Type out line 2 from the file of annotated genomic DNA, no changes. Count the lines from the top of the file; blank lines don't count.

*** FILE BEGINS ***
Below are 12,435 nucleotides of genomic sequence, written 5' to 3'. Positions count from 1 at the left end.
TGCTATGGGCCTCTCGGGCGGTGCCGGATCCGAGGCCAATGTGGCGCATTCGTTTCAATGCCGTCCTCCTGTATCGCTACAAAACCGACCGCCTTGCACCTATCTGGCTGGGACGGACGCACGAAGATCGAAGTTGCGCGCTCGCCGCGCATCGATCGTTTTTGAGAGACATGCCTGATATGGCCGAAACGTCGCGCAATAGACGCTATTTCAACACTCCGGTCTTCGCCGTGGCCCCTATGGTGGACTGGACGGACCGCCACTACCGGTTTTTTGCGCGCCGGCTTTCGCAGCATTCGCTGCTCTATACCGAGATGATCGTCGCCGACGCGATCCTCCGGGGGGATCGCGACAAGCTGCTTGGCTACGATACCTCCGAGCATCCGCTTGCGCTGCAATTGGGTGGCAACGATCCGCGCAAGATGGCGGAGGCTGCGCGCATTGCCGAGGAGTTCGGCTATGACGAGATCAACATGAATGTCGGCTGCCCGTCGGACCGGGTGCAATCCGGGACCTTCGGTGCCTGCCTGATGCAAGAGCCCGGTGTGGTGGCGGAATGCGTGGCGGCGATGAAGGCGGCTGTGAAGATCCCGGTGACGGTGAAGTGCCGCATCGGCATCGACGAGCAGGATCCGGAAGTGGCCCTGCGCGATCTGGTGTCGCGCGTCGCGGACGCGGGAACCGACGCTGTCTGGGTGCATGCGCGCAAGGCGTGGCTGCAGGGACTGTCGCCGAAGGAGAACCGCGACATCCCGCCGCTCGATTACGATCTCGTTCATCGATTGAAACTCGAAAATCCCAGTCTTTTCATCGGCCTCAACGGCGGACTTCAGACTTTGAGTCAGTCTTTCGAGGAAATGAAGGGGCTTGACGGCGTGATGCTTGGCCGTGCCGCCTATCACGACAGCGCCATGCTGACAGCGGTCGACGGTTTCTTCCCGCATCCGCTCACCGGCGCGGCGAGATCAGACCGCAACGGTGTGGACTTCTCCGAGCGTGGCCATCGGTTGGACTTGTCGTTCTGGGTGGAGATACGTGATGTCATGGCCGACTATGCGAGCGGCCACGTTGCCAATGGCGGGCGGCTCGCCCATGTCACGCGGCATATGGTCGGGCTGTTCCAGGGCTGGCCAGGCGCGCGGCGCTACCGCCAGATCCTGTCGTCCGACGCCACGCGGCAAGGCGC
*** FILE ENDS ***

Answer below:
TGCTATGGGCCTCTCGGGCGGTGCCGGATCCGAGGCCAATGTGGCGCATTCGTTTCAATGCCGTCCTCCTGTATCGCTACAAAACCGACCGCCTTGCACCTATCTGGCTGGGACGGACGCACGAAGATCGAAGTTGCGCGCTCGCCGCGCATCGATCGTTTTTGAGAGACATGCCTGATATGGCCGAAACGTCGCGCAATAGACGCTATTTCAACACTCCGGTCTTCGCCGTGGCCCCTATGGTGGACTGGACGGACCGCCACTACCGGTTTTTTGCGCGCCGGCTTTCGCAGCATTCGCTGCTCTATACCGAGATGATCGTCGCCGACGCGATCCTCCGGGGGGATCGCGACAAGCTGCTTGGCTACGATACCTCCGAGCATCCGCTTGCGCTGCAATTGGGTGGCAACGATCCGCGCAAGATGGCGGAGGCTGCGCGCATTGCCGAGGAGTTCGGCTATGACGAGATCAACATGAATGTCGGCTGCCCGTCGGACCGGGTGCAATCCGGGACCTTCGGTGCCTGCCTGATGCAAGAGCCCGGTGTGGTGGCGGAATGCGTGGCGGCGATGAAGGCGGCTGTGAAGATCCCGGTGACGGTGAAGTGCCGCATCGGCATCGACGAGCAGGATCCGGAAGTGGCCCTGCGCGATCTGGTGTCGCGCGTCGCGGACGCGGGAACCGACGCTGTCTGGGTGCATGCGCGCAAGGCGTGGCTGCAGGGACTGTCGCCGAAGGAGAACCGCGACATCCCGCCGCTCGATTACGATCTCGTTCATCGATTGAAACTCGAAAATCCCAGTCTTTTCATCGGCCTCAACGGCGGACTTCAGACTTTGAGTCAGTCTTTCGAGGAAATGAAGGGGCTTGACGGCGTGATGCTTGGCCGTGCCGCCTATCACGACAGCGCCATGCTGACAGCGGTCGACGGTTTCTTCCCGCATCCGCTCACCGGCGCGGCGAGATCAGACCGCAACGGTGTGGACTTCTCCGAGCGTGGCCATCGGTTGGACTTGTCGTTCTGGGTGGAGATACGTGATGTCATGGCCGACTATGCGAGCGGCCACGTTGCCAATGGCGGGCGGCTCGCCCATGTCACGCGGCATATGGTCGGGCTGTTCCAGGGCTGGCCAGGCGCGCGGCGCTACCGCCAGATCCTGTCGTCCGACGCCACGCGGCAAGGCGC